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Remains of 62 nuns to be removed from Denver cemetery

The Catholic Church is moving the remains of 62 nuns, some who have been buried at Loretto Heights for more than a century.

DENVER — The former Loretto Heights University campus site in southwest Denver is being redeveloped, prompting the Sisters of Loretto to close a cemetery there.

The developer of the site offered to keep the cemetery and work it into their plans, but the Sisters of Loretto decided it would be best to move the sisters to Mount Olivet Catholic Cemetery in Wheat Ridge.

The Denver Archdiocese put its Director of Cemeteries Gary Schaaf in charge of exhuming the bodies.

The 62 nuns buried at the site were administrators and educators at the school. Most of the nuns were buried in pine boxes, which have deteriorated over the years.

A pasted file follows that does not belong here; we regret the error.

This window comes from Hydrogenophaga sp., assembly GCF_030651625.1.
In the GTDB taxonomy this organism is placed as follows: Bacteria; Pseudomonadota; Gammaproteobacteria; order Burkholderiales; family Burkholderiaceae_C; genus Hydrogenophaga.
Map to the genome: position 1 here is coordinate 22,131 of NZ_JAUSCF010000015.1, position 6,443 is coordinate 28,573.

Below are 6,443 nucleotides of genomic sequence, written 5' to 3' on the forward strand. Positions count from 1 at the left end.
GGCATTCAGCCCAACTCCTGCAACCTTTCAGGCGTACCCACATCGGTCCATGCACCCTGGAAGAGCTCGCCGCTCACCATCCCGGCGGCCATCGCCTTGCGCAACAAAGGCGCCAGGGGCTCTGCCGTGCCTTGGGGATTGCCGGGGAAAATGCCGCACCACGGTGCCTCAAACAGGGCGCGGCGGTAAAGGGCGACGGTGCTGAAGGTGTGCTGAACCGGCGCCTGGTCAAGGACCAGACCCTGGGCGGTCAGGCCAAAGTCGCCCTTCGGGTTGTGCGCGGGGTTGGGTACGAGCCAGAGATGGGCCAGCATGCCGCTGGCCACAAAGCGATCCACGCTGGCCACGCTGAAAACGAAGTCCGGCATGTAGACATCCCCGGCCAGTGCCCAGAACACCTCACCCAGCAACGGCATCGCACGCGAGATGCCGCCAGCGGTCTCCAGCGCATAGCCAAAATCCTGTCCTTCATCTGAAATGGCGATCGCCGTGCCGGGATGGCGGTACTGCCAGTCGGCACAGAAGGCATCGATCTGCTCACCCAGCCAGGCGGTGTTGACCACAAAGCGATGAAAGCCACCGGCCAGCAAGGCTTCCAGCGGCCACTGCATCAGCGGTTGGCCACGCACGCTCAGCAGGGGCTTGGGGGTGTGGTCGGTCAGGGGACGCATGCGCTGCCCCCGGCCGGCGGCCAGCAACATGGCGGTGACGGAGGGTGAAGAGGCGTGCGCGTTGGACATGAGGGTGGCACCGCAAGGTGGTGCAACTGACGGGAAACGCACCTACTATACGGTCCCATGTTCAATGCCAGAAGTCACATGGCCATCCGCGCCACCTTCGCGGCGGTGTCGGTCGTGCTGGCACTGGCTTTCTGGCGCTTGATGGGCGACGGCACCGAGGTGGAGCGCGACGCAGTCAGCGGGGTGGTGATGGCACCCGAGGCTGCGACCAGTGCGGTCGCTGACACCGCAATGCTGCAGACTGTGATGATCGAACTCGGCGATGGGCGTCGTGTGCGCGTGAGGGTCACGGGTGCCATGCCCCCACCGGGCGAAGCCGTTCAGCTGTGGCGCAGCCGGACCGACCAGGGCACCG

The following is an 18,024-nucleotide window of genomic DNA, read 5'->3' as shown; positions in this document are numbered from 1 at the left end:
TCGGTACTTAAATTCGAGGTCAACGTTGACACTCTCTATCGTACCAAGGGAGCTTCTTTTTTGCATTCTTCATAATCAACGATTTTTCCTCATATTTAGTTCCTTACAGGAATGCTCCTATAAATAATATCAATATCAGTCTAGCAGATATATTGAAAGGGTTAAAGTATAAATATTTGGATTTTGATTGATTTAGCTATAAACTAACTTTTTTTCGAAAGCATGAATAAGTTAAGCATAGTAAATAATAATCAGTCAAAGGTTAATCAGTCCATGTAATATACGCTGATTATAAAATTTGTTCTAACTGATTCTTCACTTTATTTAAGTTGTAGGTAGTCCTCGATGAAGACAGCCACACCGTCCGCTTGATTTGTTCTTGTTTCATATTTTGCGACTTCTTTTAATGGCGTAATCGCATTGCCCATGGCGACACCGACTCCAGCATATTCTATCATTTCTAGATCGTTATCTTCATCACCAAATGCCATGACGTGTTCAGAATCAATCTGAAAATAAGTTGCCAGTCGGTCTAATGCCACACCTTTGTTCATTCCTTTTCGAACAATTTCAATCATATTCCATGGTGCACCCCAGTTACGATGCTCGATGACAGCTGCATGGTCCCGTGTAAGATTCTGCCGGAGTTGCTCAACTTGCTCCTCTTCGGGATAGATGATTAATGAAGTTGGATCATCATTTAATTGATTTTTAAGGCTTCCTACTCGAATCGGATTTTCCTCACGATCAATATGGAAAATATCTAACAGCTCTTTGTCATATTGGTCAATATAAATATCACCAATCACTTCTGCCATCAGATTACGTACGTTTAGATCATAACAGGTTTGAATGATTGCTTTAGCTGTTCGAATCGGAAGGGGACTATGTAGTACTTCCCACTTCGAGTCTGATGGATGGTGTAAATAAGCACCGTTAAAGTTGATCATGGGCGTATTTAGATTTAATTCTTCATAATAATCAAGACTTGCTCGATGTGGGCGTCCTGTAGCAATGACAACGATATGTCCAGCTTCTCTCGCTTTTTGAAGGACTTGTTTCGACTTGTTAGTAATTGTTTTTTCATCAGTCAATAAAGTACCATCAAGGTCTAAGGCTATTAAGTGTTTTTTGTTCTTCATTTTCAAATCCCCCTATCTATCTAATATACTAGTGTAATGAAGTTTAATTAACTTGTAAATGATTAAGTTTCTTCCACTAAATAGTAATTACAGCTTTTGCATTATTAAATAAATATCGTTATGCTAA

Forensic anthropologists are meticulously searching by hand to find what's left, to make sure the remains are handled with the dignity and care they deserve.

Volunteers and students working at the site have also found artifacts, including tarnished silver name plates, large crosses, and small crucifixes that were attached to the nun's habits.

Schaaf said the entire project is a rescue mission of sorts. The nuns are being rescued and moved to a safe place, where they will be revered forever.

In place of the cemetery, the developer will build a Memorial Garden, to pay tribute to the nuns, who were pioneers in education in Colorado.

RELATED: Nuns buried in Denver cemetery to be moved for redevelopment

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